While doctors may be cheering President Clinton's plan to strengthen Medicare, including the addition of payments toward medication costs, they also are worried that an increase in benefits will come at their expense.
"I'm for the medication benefit . . . , but there's not a realistic plan in place for how to pay for it," says George Isham, M.D., medical director of HealthPartners in Minneapolis. "They're counting on budget surpluses as far as the eye can see and cost reductions that I think will fall heavily on doctors."
Jack Evjy, an oncologist in Methuen, Mass., and president of the Massachusetts Medical Society, also supports the idea of implementing a benefit for drugs.
"Many patients (for whom doctors) prescribe drugs can't afford to buy them, and then disaster befalls," Evjy says. On the other hand, he says, if medication benefits are implemented, providers and hospitals will see additional cuts.
The president's proposal, released July 2, seeks to make Medicare more efficient by adopting private-sector purchasing tools and constraining spending. It anticipates reducing provider payment growth by $39 billion between 2000 and 2009. The plan appears to be purposefully vague with no specific numbers for each year. However, it does specify the use of 15% of the federal surplus, or $794 billion, over 15 years.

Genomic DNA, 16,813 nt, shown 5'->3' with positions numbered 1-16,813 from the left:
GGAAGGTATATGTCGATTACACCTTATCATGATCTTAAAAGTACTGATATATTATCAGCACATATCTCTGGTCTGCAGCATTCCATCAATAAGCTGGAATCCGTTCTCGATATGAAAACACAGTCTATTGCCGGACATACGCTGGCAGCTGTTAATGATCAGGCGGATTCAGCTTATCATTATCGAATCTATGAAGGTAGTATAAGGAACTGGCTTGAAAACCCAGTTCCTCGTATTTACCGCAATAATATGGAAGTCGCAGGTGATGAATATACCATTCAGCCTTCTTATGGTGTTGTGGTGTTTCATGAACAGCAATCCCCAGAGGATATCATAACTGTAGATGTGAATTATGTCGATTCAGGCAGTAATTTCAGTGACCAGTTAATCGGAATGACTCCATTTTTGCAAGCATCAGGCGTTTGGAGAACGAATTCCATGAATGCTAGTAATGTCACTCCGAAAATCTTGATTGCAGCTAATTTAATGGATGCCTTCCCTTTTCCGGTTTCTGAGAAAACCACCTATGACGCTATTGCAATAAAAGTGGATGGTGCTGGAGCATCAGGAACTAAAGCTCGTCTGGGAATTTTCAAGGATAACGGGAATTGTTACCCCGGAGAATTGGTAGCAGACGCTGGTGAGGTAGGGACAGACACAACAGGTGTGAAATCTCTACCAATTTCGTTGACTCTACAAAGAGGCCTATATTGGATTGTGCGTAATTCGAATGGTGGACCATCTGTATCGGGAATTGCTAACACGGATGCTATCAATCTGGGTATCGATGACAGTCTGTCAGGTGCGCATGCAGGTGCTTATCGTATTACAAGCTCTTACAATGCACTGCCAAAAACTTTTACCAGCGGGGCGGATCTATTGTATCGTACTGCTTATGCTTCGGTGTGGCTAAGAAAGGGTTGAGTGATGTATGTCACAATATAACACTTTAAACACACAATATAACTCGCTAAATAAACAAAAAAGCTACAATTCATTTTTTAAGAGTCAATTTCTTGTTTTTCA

Major physician associations have yet to say much about the plan, pending further details. A statement from the American Medical Association said it was pleased the president wants to strengthen Medicare financing and address gaps in coverage with a drug benefit, and that it is looking forward to reviewing specifics of the plan.
"Given the lack of concrete details, it's hard to generalize what impact the proposed changes will have on physicians," says Robert Doherty, senior vice president of governmental affairs at the American College of Physicians-American Society of Internal Medicine in Washington. Isham agrees. "I think it's a legitimate criticism that (the proposal) is not rich enough in detail," he says.